Another free Kindle edition I found while, for the first two or three weeks after I received my Kindle, I was almost daily browsing the Kindle store, building up a library of well over 80 books (fiction and non fiction), almost all of them for free.
This novel by Mary W. Walters was first published in 1989, Amazon tells me.
The main character, Diana Guthrie, is seen heading back to her childhood home, where she has not been for 15 years; driven away by not only a strict and seemingly loveless mother, but by the generally restrictive atmosphere in the small town she grew up in as well as by a tragic event that changed her life forever and left her scarred.
She is going there now because she feels it is the right thing to do: she was told her mother is dying.
Already on the way back, her mind goes back and forth between past and present. We learn about the way things were dealt with at the Guthrie household, and begin to understand why Diana wanted to leave, HAD to leave in order for being a person in her own right.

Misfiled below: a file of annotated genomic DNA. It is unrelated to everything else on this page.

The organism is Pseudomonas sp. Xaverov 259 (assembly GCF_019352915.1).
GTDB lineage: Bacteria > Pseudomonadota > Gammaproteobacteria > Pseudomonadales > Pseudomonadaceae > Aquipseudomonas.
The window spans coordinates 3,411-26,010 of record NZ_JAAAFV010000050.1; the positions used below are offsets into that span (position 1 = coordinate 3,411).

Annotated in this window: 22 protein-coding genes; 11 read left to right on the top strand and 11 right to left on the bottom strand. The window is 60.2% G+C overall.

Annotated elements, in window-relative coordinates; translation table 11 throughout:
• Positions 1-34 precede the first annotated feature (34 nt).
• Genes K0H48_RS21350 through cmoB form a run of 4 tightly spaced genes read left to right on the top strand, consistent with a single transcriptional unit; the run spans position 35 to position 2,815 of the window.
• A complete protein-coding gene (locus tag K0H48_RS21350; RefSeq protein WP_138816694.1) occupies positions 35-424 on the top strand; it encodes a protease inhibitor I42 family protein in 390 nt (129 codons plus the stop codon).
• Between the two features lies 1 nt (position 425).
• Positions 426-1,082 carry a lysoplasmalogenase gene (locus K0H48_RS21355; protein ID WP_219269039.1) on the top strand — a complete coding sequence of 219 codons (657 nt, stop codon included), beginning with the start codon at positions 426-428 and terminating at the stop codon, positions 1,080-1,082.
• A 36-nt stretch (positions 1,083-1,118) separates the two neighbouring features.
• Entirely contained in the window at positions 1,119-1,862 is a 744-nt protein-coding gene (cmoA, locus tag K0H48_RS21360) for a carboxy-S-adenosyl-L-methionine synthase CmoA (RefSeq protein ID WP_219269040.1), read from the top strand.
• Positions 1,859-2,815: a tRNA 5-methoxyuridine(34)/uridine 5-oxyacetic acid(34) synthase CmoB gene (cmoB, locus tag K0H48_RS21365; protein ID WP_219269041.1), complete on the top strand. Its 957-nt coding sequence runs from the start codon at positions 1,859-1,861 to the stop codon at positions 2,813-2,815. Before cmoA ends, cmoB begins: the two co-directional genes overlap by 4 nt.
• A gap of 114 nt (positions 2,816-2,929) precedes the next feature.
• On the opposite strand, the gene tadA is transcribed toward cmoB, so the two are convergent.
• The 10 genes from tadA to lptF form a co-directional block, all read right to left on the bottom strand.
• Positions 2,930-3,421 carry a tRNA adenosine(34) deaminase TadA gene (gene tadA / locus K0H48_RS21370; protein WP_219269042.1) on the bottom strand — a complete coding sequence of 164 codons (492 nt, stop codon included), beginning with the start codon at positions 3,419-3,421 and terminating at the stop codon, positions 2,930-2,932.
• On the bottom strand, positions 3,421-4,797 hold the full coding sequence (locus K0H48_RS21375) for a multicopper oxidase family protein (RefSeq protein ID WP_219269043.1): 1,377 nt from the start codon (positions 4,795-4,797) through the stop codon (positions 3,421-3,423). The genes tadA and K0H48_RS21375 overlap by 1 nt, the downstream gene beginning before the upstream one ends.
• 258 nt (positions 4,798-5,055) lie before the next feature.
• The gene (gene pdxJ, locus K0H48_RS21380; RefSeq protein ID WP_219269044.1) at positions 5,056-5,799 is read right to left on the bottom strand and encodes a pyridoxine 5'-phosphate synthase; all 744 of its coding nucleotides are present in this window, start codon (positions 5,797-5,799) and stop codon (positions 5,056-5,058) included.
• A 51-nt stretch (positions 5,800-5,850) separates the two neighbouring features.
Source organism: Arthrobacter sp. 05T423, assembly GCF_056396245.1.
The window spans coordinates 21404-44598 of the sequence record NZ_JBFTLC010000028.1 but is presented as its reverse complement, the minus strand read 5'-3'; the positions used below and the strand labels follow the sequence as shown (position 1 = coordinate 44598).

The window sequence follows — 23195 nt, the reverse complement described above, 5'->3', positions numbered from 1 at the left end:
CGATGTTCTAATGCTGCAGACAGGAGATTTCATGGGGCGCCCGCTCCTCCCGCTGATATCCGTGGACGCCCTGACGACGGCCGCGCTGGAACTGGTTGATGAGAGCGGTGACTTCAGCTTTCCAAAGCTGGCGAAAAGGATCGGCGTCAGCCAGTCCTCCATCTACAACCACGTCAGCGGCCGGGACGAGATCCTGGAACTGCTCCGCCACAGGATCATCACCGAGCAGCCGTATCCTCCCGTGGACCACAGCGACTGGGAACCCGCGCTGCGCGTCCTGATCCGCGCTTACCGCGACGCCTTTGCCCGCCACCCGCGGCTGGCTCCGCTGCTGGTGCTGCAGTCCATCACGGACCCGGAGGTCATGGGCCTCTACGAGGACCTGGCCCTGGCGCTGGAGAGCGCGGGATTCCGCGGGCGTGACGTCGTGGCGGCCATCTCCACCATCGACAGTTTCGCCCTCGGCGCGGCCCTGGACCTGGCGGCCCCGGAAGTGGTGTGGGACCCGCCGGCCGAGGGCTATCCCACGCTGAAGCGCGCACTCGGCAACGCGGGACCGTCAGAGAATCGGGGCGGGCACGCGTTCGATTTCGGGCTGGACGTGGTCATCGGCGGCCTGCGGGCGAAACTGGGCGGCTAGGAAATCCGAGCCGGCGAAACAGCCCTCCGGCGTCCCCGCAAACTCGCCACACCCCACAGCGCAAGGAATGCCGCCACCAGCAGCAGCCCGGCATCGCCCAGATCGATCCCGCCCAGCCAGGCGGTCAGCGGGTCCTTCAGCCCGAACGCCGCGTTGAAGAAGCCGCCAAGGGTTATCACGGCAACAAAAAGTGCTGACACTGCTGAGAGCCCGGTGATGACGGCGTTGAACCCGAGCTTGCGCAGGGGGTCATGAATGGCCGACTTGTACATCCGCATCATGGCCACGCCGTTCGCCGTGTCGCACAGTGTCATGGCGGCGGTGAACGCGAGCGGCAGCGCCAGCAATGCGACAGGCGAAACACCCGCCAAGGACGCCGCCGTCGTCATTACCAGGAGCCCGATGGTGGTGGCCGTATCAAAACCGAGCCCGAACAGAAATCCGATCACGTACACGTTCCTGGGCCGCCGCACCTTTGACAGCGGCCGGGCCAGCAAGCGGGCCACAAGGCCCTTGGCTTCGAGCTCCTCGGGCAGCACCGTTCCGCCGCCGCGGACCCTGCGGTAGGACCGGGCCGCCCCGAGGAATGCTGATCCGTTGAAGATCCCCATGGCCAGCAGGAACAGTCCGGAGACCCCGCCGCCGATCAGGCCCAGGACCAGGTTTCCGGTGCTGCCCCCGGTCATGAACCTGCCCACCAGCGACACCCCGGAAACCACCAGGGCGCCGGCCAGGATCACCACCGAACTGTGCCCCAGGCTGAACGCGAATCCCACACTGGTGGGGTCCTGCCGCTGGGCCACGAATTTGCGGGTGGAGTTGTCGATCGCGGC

Once arrived, Diana gets mixed reactions from the people there - her brother, an old school friend, the housekeeper, the family doctor and others -, and she herself is thrown into a turmoil of conflicting emotions, too.
It takes a while before she decides to climb the stairs and meet "the woman upstairs" who is, of course, her mother.
The book ends on a note that leaves the reader to imagine what Diana is going to do next; stay or leave again? Has she really begun to come to terms with the past?
I liked this novel. It was well written, atmospheric, and I could picture the places and characters in my mind. There were a few surprises for me; for instance, many authors like to use the weather or seasons for dramatic effect, and at first, I was sure Mary W. Walters was about to do that as well, and expected the oppressive humid heat described from when Diana first lands at the airport to dissolve into a huge tempest at the culmination of events and emotions. It does not happen, and that is maybe her way of using weather for dramatic effect - nothing goes "bang", suddenly changing Diana's whole approach to the past and to her mother, but things happen more subtly here, which is probably a lot more difficult to write.